Living the Overlanding Life

OK this is probably nothing new…but I am an “Overlander”. I never knew or even tried to apply a name for it. I just thought it was a weekend adventure when we loaded one of our rigs with enough food, equipment, and people to conduct a small invasion. But the adventure “industry” seems to have painted me into a box of sorts so that I feel the need to label the process of traveling countless back roads for days at a time as “Overlanding”.

For me it is hard to fully describe what it really is- and at the same time I like the label. I think it may finally define more of what I am not about rather than what I am. For example, I am not into “rock crawling” and have no desire to place any of my rigs or family members in precarious situations as I slide along boulders. I have no problem with this and enjoy not only watching but also being a passenger in someone’s vehicle that is at risk. I am not a “mud-bogger” and in fact find I get irritated when someone has torn up a trail for the sake of slinging mud on a road or in the landscape. I can’t always clasify myself as a “Jeeper” since 2/3rds of my fleet are jeeps but them I have the XTERRA. The XTERRA precludes us from the “Off-Road” and “4-Wheeler” labels as well. Besides, “Car-Camping” sounds so lame…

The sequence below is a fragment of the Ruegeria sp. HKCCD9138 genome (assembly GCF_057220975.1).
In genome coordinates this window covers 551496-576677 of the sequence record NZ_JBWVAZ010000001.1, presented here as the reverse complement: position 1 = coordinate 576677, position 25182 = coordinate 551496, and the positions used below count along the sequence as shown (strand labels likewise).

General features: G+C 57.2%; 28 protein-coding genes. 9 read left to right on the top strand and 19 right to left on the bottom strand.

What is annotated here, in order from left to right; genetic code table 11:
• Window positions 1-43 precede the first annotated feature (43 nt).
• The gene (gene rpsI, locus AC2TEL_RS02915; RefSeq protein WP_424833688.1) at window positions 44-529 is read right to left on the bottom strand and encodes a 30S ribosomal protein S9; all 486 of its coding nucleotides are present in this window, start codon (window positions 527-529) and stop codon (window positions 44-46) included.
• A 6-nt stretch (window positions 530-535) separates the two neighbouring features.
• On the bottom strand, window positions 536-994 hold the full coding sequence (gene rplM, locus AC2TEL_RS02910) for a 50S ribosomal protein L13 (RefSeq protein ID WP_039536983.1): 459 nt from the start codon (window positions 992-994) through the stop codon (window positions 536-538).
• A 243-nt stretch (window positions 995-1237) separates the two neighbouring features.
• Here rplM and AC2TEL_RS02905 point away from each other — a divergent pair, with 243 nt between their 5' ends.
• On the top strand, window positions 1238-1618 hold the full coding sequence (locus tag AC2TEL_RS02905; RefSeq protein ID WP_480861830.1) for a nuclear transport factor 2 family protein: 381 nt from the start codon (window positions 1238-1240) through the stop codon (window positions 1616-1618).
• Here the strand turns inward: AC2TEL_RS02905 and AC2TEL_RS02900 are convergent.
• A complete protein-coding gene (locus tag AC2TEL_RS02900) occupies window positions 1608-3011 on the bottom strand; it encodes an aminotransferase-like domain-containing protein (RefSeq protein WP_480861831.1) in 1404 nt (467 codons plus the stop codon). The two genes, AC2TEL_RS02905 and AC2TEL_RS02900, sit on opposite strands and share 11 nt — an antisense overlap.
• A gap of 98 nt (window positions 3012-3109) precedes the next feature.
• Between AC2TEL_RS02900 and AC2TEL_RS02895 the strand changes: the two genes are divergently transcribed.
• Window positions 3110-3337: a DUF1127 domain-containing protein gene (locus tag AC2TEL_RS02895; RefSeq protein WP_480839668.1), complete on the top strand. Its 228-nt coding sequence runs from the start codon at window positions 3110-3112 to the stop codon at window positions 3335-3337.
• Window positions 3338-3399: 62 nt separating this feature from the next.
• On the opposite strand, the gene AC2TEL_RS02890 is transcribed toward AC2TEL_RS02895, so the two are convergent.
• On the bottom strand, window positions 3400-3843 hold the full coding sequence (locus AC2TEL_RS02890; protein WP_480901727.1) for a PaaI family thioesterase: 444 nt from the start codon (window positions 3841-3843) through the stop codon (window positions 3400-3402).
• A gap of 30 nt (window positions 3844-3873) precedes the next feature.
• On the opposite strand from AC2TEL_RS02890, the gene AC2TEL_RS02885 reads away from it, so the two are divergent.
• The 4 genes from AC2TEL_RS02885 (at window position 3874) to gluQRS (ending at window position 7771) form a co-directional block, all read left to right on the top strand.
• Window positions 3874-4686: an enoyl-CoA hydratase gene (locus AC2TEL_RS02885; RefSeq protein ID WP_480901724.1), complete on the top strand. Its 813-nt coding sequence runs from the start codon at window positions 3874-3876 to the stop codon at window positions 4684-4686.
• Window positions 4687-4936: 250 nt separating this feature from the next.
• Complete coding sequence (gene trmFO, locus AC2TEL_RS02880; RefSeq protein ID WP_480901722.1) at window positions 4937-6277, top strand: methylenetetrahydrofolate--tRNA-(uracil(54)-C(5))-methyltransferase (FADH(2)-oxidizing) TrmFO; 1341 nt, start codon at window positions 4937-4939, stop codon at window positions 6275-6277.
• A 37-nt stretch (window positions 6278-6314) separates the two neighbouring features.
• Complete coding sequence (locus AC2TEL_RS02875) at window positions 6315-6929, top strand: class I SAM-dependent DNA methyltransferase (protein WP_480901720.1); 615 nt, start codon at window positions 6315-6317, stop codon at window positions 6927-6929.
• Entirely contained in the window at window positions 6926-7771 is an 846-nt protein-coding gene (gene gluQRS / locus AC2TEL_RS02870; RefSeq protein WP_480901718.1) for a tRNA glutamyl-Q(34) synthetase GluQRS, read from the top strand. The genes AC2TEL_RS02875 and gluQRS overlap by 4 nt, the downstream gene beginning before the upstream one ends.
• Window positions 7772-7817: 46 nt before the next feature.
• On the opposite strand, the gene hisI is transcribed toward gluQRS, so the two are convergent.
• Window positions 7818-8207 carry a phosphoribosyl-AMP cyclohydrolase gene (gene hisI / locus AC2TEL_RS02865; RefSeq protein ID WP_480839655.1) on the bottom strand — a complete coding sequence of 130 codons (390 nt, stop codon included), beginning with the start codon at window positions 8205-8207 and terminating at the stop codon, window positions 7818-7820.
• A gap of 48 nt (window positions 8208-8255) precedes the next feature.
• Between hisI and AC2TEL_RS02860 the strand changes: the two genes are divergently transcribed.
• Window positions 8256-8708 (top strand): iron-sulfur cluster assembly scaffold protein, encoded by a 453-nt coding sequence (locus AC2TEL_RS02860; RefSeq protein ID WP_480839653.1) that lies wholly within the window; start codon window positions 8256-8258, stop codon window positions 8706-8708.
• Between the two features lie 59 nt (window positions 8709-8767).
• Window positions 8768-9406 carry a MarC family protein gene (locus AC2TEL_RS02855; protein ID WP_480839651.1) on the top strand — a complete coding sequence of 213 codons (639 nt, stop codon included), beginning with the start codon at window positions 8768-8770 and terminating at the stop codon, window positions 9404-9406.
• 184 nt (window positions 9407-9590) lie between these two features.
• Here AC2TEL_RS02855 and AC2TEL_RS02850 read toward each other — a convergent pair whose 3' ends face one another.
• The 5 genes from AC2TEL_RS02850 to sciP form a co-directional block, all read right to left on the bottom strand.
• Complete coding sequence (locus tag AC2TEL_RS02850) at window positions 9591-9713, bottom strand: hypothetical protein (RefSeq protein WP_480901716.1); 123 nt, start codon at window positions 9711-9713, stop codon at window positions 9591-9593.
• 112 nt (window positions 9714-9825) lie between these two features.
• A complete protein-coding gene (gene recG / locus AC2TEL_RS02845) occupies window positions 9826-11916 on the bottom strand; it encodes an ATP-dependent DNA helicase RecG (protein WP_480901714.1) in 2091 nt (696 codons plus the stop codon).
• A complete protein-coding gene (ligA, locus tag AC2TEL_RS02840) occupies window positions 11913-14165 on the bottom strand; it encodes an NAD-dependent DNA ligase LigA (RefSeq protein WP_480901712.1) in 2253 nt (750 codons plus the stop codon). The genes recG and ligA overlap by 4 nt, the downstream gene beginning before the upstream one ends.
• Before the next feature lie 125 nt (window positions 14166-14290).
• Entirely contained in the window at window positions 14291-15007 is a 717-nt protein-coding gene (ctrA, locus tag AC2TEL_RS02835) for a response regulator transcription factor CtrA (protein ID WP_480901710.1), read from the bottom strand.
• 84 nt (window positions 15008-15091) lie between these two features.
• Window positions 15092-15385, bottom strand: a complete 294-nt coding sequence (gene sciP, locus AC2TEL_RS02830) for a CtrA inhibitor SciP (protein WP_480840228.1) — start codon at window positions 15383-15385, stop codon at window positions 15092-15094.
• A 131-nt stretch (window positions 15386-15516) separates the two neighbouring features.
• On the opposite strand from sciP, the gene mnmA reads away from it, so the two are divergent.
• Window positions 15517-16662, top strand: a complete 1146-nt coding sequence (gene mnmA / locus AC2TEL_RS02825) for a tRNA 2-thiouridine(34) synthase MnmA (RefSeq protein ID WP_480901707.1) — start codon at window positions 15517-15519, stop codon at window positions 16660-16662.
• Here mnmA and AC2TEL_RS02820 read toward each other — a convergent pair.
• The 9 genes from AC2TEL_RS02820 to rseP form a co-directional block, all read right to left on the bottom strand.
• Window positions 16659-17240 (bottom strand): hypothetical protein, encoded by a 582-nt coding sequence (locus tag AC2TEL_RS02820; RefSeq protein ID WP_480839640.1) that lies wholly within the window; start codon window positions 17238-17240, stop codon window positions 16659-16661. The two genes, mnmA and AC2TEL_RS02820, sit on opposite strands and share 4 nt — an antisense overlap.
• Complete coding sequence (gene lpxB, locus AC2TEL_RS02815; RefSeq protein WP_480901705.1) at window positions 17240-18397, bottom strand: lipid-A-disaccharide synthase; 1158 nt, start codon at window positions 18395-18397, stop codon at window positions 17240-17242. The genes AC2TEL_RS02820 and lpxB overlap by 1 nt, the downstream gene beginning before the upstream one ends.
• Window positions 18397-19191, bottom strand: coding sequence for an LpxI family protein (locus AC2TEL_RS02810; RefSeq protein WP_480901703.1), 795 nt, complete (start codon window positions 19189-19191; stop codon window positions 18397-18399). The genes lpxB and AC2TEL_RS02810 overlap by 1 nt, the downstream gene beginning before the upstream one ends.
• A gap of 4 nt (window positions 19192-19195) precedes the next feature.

Here is how I see our history and return to Overlanding:

A trip in one of our vehicles to a distant location where we have the capability to be self sufficient (within reason) that qualifies as some type of adventure (camping, hiking, travel, tourism, sight-seeing, hunting, geocaching, etc), using electronic or other navigational method, using various road surfaces. It may include overnight camping, meal preparation, and sanitation.

We have Overlanded as a family from the beginning. Including trips to New Jersey, Texas, Oregon and our shorter weekend trips up and down Forrest Service and National Park back roads. These trips have ranged from weekend day trips to a few weeks. We have camped under the stars, slept in our rig, spent sleepless nights in questionable motels, and wined and dined in some of the most beautiful retreats.

Our trips have given us breath-taking views, brought us into contact with Monks in a remote and now abandoned Monastery, provided access to awesome hiking and biking, and given us the chance to grow closer as a family.

Adventure IQ has been and always will be about getting off the couch to adventure. For us it is not so much about the label, but another avenue to try something new. For many this is a perfect portal to adventure. Sure, it may not be about hanging off a cliff, rocketing down a mountain on skis, or biking a hundred miles…but it is a great activity that is so accessible.


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